First and foremost is the list of players in this market. The contours of a ‘social enterprise’ and a ‘voluntary organisation working for the realisation of a social welfare objective’ will have to be defined – because, the wider the scope of these terms, the more diverse will the regulatory framework need to be. Unlike any other sector, there is a wide spectrum of organisations that exist in this space, diverse not just in their corporate make-up but also in the work that they undertake and what level of participation they actually have with the said objective of social welfare.

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The next set of players are the potential investors. The treatment of investors will have to vary on the basis of who falls within its ambit. For instance, should only high net-worth individuals and companies that work in the impact investment sector be allowed to participate? Or should it be open to public participation? Both will require a different regulatory framework.

The level of disclosures to be made by the organisations raising funds will also vary on this basis. This will get further layered in case of foreign funding (even though, the government has been traditionally sceptical of foreign funding in this area). The foreign investment provisions in India fall within the purview of the Reserve Bank of India (RBI) and may need to be modified to allow for this nature of funding activity. 

The final set of players will be some new classes of intermediaries such as impact assessors, valuers, trustees, etc – the whole gamut of which can be identified only once the infrastructure is set up.  SEBI will need to formulate regulations to govern their registration and scope of activity. Despite, the enormity of the task, it is not an altogether unchartered territory for SEBI.

Second, is the issue of return on investment (ROI). Most investments are run on a return of investment basis and the popularity of an investment is often wholly dependent on how high such ROI is. In case of impact investment, the ROI will most likely be the benefit to the social welfare objective the investor is contributing towards.

The calculation of such a return, for which no accepted criteria exists at the moment, gets even more complicated in cases where an investor invests in a portfolio of social welfare organisations, whose objectives could be vastly diverse – tracking of the actual benefit is therefore likely to require a whole new substructure along with the ability to quantify such benefit in a comparable manner.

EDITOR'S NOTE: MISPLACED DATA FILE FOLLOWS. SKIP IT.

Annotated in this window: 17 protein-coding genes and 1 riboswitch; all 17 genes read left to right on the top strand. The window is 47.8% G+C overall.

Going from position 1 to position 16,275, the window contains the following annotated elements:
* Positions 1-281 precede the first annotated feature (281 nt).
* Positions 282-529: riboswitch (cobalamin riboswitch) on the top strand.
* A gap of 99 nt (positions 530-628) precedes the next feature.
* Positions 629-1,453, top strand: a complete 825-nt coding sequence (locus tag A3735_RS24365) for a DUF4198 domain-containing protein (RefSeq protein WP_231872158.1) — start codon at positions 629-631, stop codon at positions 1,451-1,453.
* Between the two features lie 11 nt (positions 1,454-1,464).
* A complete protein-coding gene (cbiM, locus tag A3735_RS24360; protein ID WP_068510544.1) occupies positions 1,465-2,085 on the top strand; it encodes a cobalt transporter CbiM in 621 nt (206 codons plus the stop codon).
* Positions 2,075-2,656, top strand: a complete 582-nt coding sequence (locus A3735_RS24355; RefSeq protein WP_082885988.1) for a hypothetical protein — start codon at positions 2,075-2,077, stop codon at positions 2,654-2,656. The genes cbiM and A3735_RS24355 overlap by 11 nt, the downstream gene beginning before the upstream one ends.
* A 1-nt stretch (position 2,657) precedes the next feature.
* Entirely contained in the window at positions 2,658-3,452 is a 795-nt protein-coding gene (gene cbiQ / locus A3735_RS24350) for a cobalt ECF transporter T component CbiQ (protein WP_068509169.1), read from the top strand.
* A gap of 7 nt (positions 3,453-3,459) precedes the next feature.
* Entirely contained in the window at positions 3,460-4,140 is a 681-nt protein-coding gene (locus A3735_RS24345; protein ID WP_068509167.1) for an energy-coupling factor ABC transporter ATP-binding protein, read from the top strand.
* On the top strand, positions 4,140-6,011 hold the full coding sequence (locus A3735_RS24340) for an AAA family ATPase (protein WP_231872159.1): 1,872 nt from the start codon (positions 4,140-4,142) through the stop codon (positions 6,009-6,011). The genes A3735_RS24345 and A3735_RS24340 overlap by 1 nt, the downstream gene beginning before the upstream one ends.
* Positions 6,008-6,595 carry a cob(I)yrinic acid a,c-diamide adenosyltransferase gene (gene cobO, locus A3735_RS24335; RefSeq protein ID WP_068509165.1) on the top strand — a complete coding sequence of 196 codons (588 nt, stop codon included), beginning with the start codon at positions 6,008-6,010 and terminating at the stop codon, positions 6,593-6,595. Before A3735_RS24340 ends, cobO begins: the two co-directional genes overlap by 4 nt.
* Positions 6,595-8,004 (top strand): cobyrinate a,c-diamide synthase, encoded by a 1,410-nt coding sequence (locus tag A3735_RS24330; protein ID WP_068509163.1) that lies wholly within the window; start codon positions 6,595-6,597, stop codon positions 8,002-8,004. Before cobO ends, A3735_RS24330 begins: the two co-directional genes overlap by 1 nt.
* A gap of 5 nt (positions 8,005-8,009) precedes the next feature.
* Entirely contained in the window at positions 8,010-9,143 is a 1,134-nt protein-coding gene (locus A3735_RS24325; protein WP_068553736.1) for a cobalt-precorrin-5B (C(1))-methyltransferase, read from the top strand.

If the corporate social responsibility (CSR) obligations of companies are also included in the mix, the returns may also be in the form of tax rebates, which are provided on a one-time basis annually against the annual CSR contributions of a company. 

Finally, an important concern is that of tradeability. In due course, when government agencies are able to address the first two issues raised above, the issue of tradeability will still be one of the trickiest courses to navigate. In case an instrument issued on the SSE is to be traded, the primary question will be the value to be assigned to such instrument. An additional question will be regarding the transferability of the tax rebates that were discussed above.

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It would seem that trading in instruments issued by social welfare organisations will require an additional mechanism that calculates the value of each such instrument on the basis of the ROI methodology that is devised. The kind of valuation that is assigned to such instruments, will also need to increase or decrease organically on the basis of a matrix which will also have to be designed. 

Even with these issues in tow, the fact remains that the above functions are not dissimilar to the work that the SEBI already undertakes and accordingly, setting up an additional body to regulate and/ or govern the SSE will inevitably delay the launch of this platform, lead to a loss of opportunity to capitalise on the credibility that the SEBI already enjoys in the market and add a financial burden on an already struggling sector. 

In conclusion therefore, based on the limited information that is available, the SEBI may be the body best suited to the role of regulator of the proposed SSE. Its extensive expertise notwithstanding, the extent of overhaul it will require over the existing infrastructure, the totality of the new laws, policies and formulations that need to be drafted and the time it will take to achieve and finally launch the SSE may be gauged only after the specifics have been brought forth.

Neeti Bhatt is a New Delhi-based lawyer.